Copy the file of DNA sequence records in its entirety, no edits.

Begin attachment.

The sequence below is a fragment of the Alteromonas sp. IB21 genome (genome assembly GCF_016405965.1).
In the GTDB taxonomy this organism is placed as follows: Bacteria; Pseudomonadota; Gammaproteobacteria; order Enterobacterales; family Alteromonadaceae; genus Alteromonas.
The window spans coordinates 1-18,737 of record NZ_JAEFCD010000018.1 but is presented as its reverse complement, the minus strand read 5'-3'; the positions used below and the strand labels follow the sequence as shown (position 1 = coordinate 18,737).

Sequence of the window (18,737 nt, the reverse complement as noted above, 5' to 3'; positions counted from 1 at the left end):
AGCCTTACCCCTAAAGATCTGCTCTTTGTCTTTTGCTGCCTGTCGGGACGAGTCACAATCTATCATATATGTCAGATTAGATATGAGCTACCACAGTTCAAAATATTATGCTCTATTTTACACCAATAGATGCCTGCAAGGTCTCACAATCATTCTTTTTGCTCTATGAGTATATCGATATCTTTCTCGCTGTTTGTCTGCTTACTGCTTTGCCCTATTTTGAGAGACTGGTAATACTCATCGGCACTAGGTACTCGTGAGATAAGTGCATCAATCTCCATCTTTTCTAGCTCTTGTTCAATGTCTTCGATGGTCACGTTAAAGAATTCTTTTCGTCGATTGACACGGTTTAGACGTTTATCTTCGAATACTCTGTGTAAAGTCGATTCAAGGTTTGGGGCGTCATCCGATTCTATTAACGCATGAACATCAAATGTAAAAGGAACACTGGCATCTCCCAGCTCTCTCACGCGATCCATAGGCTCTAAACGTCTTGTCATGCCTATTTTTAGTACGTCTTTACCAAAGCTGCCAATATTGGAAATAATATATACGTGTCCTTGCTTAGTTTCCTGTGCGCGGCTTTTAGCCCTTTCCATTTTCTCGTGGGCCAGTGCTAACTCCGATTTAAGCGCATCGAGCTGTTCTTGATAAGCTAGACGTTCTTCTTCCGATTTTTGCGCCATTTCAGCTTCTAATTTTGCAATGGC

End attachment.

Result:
The sequence below is a fragment of the Alteromonas sp. IB21 genome (genome assembly GCF_016405965.1).
In the GTDB taxonomy this organism is placed as follows: Bacteria; Pseudomonadota; Gammaproteobacteria; order Enterobacterales; family Alteromonadaceae; genus Alteromonas.
The window spans coordinates 1-18,737 of record NZ_JAEFCD010000018.1 but is presented as its reverse complement, the minus strand read 5'-3'; the positions used below and the strand labels follow the sequence as shown (position 1 = coordinate 18,737).

Sequence of the window (18,737 nt, the reverse complement as noted above, 5' to 3'; positions counted from 1 at the left end):
AGCCTTACCCCTAAAGATCTGCTCTTTGTCTTTTGCTGCCTGTCGGGACGAGTCACAATCTATCATATATGTCAGATTAGATATGAGCTACCACAGTTCAAAATATTATGCTCTATTTTACACCAATAGATGCCTGCAAGGTCTCACAATCATTCTTTTTGCTCTATGAGTATATCGATATCTTTCTCGCTGTTTGTCTGCTTACTGCTTTGCCCTATTTTGAGAGACTGGTAATACTCATCGGCACTAGGTACTCGTGAGATAAGTGCATCAATCTCCATCTTTTCTAGCTCTTGTTCAATGTCTTCGATGGTCACGTTAAAGAATTCTTTTCGTCGATTGACACGGTTTAGACGTTTATCTTCGAATACTCTGTGTAAAGTCGATTCAAGGTTTGGGGCGTCATCCGATTCTATTAACGCATGAACATCAAATGTAAAAGGAACACTGGCATCTCCCAGCTCTCTCACGCGATCCATAGGCTCTAAACGTCTTGTCATGCCTATTTTTAGTACGTCTTTACCAAAGCTGCCAATATTGGAAATAATATATACGTGTCCTTGCTTAGTTTCCTGTGCGCGGCTTTTAGCCCTTTCCATTTTCTCGTGGGCCAGTGCTAACTCCGATTTAAGCGCATCGAGCTGTTCTTGATAAGCTAGACGTTCTTCTTCCGATTTTTGCGCCATTTCAGCTTCTAATTTTGCAATGGC